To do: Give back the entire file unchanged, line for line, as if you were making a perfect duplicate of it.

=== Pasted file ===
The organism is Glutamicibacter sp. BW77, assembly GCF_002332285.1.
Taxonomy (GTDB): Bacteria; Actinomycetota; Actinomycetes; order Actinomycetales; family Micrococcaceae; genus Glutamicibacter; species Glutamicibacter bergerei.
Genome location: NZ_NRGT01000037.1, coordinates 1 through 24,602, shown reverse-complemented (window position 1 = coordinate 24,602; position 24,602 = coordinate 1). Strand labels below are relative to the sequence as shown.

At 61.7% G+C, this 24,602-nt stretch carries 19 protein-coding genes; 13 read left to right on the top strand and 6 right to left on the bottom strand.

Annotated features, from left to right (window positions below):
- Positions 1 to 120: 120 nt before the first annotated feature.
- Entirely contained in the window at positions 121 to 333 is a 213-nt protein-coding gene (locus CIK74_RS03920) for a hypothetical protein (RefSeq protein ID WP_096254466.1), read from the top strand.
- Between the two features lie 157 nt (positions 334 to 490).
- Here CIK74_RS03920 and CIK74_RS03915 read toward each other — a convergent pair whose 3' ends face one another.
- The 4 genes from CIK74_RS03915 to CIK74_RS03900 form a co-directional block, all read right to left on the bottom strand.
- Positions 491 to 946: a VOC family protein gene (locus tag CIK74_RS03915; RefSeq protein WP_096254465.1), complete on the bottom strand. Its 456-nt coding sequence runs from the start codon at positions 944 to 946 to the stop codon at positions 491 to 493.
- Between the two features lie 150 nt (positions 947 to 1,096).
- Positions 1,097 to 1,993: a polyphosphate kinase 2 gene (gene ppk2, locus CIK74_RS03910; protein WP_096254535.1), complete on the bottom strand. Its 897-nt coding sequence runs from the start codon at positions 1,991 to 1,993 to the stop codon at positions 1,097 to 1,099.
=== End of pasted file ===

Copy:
The organism is Glutamicibacter sp. BW77, assembly GCF_002332285.1.
Taxonomy (GTDB): Bacteria; Actinomycetota; Actinomycetes; order Actinomycetales; family Micrococcaceae; genus Glutamicibacter; species Glutamicibacter bergerei.
Genome location: NZ_NRGT01000037.1, coordinates 1 through 24,602, shown reverse-complemented (window position 1 = coordinate 24,602; position 24,602 = coordinate 1). Strand labels below are relative to the sequence as shown.

At 61.7% G+C, this 24,602-nt stretch carries 19 protein-coding genes; 13 read left to right on the top strand and 6 right to left on the bottom strand.

Annotated features, from left to right (window positions below):
- Positions 1 to 120: 120 nt before the first annotated feature.
- Entirely contained in the window at positions 121 to 333 is a 213-nt protein-coding gene (locus CIK74_RS03920) for a hypothetical protein (RefSeq protein ID WP_096254466.1), read from the top strand.
- Between the two features lie 157 nt (positions 334 to 490).
- Here CIK74_RS03920 and CIK74_RS03915 read toward each other — a convergent pair whose 3' ends face one another.
- The 4 genes from CIK74_RS03915 to CIK74_RS03900 form a co-directional block, all read right to left on the bottom strand.
- Positions 491 to 946: a VOC family protein gene (locus tag CIK74_RS03915; RefSeq protein WP_096254465.1), complete on the bottom strand. Its 456-nt coding sequence runs from the start codon at positions 944 to 946 to the stop codon at positions 491 to 493.
- Between the two features lie 150 nt (positions 947 to 1,096).
- Positions 1,097 to 1,993: a polyphosphate kinase 2 gene (gene ppk2, locus CIK74_RS03910; protein WP_096254535.1), complete on the bottom strand. Its 897-nt coding sequence runs from the start codon at positions 1,991 to 1,993 to the stop codon at positions 1,097 to 1,099.